St Martha's Hill
St Martha's Hill is a landmark in St Martha in Surrey, England between the town of Guildford and village of Chilworth. It is the 18th highest hill in the county and on the Greensand Ridge, in this case at the closest point to the North Downs, commencing to the immediate north at the Guildown-Merrow Down in the parishes of Guildford and Merrow. The top of the hill provides a semi-panorama of Newland's Corner also in the Surrey Hills AONB. Its church is the main amenity of the small parish extending to the south into the streets of Chilworth, with some medieval stone incorporations from a 12th-century predecessor (rebuilt 1848-1850 by Henry Woodyer) and is a wedding venue mainly to outside the sparsely populated parish.
The knoll is crossed east-to-west by the Pilgrims' Way, which is otherwise on the North Downs.
The site contains several Megalithic and Neolithic artefacts, dating from as far back as 3500 BCE. Below the church there are five circular earthworks, believed to date back to the bronze age. They were excavated in 1953 but one has since been obliterated by the construction of a reservoir.
St Martha's Church (also known as St Martha-on-the-Hill) is listed grade II by Historic England under the statutory buildings' protection scheme — on the top of the hill — the building is accessible only by foot. It is the only church in Surrey to be on the Pilgrims' Way and featured briefly in the 1944 film A Canterbury Tale. A 12th-century church existed here before falling into ruin by the 18th century. The church was rebuilt in 1848–50 to the designs of Henry Woodyer who incorporated many of the original 12th-century architectural features including Norman arches to the main entrance as well as zig zag moulded lancet windows on the tower. The interior is a plain, restrained style with the majority of fittings of a post 1850 date, the main exception being a 12th-century font (albeit re cut in 1850). near the front entrance. Incised graffiti, often dated by year, exists on much of the exterior dressed stonework. The church believes it may have been built as a landmark or beacon to assist travellers or encourage pilgrimage to Canterbury or Winchester Cathedrals.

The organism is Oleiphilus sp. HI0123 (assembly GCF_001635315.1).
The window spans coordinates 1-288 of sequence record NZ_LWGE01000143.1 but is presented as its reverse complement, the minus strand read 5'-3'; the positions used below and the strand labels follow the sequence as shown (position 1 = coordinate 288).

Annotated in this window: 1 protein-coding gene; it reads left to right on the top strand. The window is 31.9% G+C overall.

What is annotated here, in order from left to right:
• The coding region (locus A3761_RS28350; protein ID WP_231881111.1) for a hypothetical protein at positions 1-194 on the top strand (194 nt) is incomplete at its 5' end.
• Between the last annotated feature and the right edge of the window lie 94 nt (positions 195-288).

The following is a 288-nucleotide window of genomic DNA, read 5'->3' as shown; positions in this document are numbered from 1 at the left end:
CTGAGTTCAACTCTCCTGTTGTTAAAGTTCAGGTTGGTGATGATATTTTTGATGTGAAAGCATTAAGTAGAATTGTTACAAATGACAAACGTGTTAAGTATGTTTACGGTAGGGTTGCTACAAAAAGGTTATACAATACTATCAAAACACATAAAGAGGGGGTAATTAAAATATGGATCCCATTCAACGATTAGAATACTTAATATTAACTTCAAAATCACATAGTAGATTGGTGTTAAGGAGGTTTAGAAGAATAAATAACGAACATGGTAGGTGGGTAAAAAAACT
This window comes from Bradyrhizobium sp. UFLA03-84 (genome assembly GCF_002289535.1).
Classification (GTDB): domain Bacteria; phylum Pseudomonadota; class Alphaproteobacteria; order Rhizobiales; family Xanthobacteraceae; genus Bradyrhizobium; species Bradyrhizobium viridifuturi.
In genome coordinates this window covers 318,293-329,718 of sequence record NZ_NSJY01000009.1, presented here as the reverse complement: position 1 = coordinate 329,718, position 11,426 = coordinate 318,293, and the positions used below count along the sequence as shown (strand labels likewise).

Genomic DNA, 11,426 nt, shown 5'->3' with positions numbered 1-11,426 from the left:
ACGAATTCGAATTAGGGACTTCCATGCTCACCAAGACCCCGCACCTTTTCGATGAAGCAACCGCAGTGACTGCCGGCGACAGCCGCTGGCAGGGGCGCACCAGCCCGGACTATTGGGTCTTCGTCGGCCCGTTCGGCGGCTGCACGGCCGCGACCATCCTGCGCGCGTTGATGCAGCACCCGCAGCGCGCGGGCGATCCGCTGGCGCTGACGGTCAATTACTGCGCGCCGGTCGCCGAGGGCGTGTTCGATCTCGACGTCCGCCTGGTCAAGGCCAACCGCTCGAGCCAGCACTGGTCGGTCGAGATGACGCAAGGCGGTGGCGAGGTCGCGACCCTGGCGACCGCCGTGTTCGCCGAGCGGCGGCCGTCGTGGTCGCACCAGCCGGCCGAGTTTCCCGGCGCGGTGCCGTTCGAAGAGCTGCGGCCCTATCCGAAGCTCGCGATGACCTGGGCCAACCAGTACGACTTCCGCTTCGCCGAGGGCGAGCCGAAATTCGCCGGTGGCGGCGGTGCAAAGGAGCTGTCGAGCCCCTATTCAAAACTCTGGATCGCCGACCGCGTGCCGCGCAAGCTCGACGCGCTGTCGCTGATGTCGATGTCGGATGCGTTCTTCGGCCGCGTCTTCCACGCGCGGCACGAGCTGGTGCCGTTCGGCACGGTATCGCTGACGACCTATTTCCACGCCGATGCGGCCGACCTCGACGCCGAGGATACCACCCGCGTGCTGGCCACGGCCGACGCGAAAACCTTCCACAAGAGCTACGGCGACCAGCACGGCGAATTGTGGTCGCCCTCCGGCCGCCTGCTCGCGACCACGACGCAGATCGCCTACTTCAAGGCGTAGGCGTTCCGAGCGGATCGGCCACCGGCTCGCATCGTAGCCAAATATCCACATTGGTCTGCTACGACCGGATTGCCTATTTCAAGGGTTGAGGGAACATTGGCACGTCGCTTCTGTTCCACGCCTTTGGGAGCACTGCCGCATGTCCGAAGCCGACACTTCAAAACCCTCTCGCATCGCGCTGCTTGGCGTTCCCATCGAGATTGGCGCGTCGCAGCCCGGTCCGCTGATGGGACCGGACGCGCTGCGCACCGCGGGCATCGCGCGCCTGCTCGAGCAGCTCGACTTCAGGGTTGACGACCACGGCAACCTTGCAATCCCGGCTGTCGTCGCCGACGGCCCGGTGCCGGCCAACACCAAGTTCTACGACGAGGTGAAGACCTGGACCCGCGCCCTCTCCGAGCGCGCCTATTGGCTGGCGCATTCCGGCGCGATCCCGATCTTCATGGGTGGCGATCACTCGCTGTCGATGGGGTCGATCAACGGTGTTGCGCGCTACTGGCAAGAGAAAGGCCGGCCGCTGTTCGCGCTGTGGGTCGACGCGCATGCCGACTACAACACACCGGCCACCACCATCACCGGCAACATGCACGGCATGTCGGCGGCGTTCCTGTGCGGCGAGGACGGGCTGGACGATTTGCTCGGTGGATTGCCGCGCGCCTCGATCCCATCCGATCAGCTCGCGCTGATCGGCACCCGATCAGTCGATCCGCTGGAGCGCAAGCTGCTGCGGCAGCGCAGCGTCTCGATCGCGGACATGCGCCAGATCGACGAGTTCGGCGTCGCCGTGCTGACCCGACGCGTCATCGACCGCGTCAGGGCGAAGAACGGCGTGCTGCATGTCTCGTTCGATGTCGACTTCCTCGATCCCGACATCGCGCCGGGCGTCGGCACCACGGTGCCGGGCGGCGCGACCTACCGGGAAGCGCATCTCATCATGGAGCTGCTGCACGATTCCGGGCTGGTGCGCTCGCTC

Its current dedication to Saint Martha is one of only three in England: another example being St Martha's in Broxtowe near Nottingham. The third is a Methodist church in Hertfordshire. The church is floodlit during the Christmas season.
The graveyard of the church includes a memorial to actress and singer Yvonne Arnaud, whose ashes were scattered there. There is also the grave of Bernard Freyberg VC, which is in front of the south door of the church. Freyberg won his medal in 1916 as a Lieutenant-Colonel in The Royal West Surrey Regiment. He was a New Zealander who also won the DSO with three bars, and rose to the rank of Lieutenant-General. In 2007 a memorial service was held for him at the church, attended by the New Zealand High Commissioner.
The eastern end of St Martha's Hill is notified as part of Colyers Hanger Site of Special Scientific Interest (SSSI). This area was included in the SSSI for its heathland vegetation communities, including several characteristic acidic grassland plants. Other parts of the hill also have relict heathland vegetation.
Close to the foot of the hill is Chilworth Manor.
- The Story of St Martha-on-the-Hill (6th ed.). Guildford: Christ Church, Guildford. 2014.
- Arnold-Forster, Frances (1899). Studies in Church Dedications: Or, England's Patron Saints. London: Skeffington & Son.
- Johnson, Walter (1912). "The secular uses of the church fabric". Byways in British Archaeology. Cambridge, England: Cambridge University Press. pp. 131–132.
- Historic England. "Details from listed building database (1029553)". National Heritage List for England. Retrieved 6 March 2015.
- Pevsner, N & Nairn, I (1971). The Buildings of England: Surrey. Penguin.
- St Martha's Church
- Natural England SSSI details search page, giving map, citation and other details for Colyers Hanger SSSI (search for "Colyers Hanger")
- Open Access web page showing areas of Common Land (Select "Area 1" and "Conclusive map", type TQ027483 into the OS Grid Reference box and click "Go".)
- Database of British and Irish Hills Retrieved 2015-03-06